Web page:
We’re often categorised by our generations. Boomers, Millennials, Generation Z… the list goes on. Whilst in some cases these categories help us to understand consumer experience needs and demands, sweeping generalisations can be harmful.
All that said, it is imperative leisure and hospitality venues offer personalised experiences. You don’t necessarily need to have a stereotype in mind to deliver exceptional customer service in various ways.
Let’s take a look at different customer expectations and what your venue can do to fulfil them…
Some customers will want to talk to you. They’ll want to find out how you make a certain cocktail, or what dish you’d recommend off the menu. For these customers, it’s all about connecting with their environment and getting to know the people behind your venue.
Make sure you always serve these customers with a smile. Ask about their day, discuss their personal preferences and make suggestions.
The screen surfer
If there’s an option to book online, order on an app, pay on their mobile and leave a review digitally – chances are, this customer will take it all. This no fuss, no interaction preference means our mobile-dependent consumer will enjoy a peaceful, private dining and drinking experience.
Not everyone wants to spend hours enjoying a tasting menu. Some diners or drinkers are in a rush for quick service. Train your team to have knowledge of the serving time for your dishes and drinks, so they can recommend the best items to order. Make sure these customers are delivered fast, efficient and professional service – without too many frills to take up their time.
The fine balancer
For this consumer, there’s a fine line between impersonal and too personal. Maybe they’ll want a warm welcome at the entrance, but the opportunity to browse the menu at their leisure and order online. Or they’ll prefer to book online but will want to chat to their server about the best meal to choose. This customer requires choice, flexibility and personalisation. And the best way to provide this is to ask how they’d like to manage their experience.
The experience seeker
It’s all about having a good time. The perfect atmosphere, quiet ambiance (but not too quiet), polite and accommodating staff members and quality food. It’s the little things that add up to a fantastic experience, such as a server personally signing a receipt or leaving mints as a thank you along with the bill. Go the extra mile to prove your customers are valuable to you – offer them a discount for a repeat booking, and use automation software to follow up and ask for a review.
It would be remiss of us to miss this type of consumer out. There will always be people who look for the negatives. Try to stay calm, continue to empathise and do your best to rectify the problem. Negative feedback presents an opportunity to learn and gives you a chance to convert the problem into a positive experience.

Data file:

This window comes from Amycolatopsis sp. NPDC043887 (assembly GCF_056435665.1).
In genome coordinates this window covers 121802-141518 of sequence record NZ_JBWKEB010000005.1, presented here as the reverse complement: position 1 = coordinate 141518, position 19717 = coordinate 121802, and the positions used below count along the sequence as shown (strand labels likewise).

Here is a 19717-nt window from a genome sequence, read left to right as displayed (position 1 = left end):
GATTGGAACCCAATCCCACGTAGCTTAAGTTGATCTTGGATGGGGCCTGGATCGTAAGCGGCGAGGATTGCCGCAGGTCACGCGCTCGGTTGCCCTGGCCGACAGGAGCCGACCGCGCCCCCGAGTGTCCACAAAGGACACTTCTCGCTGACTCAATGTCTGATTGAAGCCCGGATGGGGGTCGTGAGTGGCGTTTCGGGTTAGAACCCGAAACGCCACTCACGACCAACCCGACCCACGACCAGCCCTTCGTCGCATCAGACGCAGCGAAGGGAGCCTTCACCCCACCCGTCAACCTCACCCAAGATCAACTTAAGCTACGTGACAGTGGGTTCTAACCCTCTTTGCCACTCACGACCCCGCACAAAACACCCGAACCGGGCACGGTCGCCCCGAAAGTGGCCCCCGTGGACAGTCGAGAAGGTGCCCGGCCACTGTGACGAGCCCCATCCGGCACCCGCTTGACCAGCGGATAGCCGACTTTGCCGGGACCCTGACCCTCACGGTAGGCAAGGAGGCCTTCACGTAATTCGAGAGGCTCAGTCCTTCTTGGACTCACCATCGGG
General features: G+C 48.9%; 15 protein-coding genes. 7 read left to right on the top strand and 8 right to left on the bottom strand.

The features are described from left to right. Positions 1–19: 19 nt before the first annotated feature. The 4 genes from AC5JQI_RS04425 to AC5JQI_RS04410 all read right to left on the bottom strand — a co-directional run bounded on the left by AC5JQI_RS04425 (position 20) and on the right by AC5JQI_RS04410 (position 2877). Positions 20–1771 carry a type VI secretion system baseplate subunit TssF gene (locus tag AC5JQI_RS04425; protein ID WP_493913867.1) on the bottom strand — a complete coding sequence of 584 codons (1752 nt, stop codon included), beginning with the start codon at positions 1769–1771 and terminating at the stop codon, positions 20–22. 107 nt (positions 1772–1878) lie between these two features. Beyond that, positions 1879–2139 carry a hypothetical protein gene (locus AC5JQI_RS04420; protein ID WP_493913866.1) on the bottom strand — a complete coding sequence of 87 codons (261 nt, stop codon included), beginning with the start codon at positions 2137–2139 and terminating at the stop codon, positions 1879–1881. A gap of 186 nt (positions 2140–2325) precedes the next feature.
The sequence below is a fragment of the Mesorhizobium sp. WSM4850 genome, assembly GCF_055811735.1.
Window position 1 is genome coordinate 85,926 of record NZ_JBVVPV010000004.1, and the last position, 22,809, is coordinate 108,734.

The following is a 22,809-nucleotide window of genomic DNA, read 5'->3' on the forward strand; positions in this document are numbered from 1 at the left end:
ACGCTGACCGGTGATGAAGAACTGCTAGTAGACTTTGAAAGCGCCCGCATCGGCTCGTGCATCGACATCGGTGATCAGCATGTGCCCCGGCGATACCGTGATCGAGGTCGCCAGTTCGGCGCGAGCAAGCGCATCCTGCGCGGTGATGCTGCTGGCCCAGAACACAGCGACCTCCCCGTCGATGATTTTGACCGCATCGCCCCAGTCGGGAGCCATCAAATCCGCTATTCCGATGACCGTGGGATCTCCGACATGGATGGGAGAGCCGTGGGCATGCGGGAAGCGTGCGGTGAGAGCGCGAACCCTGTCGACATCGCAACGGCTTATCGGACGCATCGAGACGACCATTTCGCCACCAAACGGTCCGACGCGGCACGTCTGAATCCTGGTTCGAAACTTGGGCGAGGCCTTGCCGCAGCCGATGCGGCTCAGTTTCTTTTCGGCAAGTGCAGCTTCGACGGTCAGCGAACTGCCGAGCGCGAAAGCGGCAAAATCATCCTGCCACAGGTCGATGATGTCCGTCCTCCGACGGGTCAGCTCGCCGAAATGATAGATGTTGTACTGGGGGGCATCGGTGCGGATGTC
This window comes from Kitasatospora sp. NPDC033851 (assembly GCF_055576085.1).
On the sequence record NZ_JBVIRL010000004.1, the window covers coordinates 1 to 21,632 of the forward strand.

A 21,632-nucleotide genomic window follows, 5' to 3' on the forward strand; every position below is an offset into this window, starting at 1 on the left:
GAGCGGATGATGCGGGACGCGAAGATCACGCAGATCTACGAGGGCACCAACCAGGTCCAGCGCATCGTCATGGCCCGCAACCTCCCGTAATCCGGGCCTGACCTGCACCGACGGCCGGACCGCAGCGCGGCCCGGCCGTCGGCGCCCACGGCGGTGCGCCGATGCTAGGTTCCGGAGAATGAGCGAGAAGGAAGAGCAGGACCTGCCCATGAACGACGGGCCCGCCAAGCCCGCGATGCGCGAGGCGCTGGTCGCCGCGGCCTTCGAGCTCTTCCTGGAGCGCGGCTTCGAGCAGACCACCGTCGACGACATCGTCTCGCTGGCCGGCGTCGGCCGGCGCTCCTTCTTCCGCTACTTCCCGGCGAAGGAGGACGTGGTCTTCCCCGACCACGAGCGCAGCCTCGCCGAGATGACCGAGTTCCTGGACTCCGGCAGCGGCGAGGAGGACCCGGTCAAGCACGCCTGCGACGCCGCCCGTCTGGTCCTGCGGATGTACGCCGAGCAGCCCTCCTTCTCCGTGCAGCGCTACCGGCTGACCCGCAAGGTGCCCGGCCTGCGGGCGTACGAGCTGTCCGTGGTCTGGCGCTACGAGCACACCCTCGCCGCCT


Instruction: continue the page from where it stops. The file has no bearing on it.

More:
The value appreciator
Value for money is not the same as a luxury experience or a cheap and cheerful one – though there are customers who value each of these types of experience more than the other. A customer who appreciates value is looking for a good return on investment. They want to see great quality food at an affordable price, or an unforgettable experience for less. To draw the attention of this type of customer, make sure you regularly change your offers and limited time only menu items.
Always on the lookout for the perfect backdrop for an Insta pic, this customer wants the perfect table layout, food presentation and cocktail creations. Make sure your food and drink offering is on point because, if not, it’s likely you’ll miss out on valuable free online promotion and Instagram tags.
As the above demonstrates, there are many different types of customers who will visit your venue. Each of them will want something different. And, whilst you can’t cater for everyone, the salient point is this: be flexible and accommodating. Try to empower your customers and offer them choices in every way you can.
Don’t expect the two different customers to want the same experience. One will want a quiet meal out with their family, another will want an entirely social experience with friends. Be mindful of where you sit your customers, how your servers interact with them and the digital ways you connect with your visitors.
If you can collect your customer’s details for marketing purposes at the time of booking (being mindful to always be GDPR compliant), then there’s a great opportunity to capitalise on their experience. Invite them back for the second time, or ask them to leave you a review. But don’t forget you can also offer these opportunities in person at the point at which you give a customer their bill. That way, your customer is quite literally twice as likely to notice your efforts.
By customising your customer experience offering, you can make sure you hit the right note every time.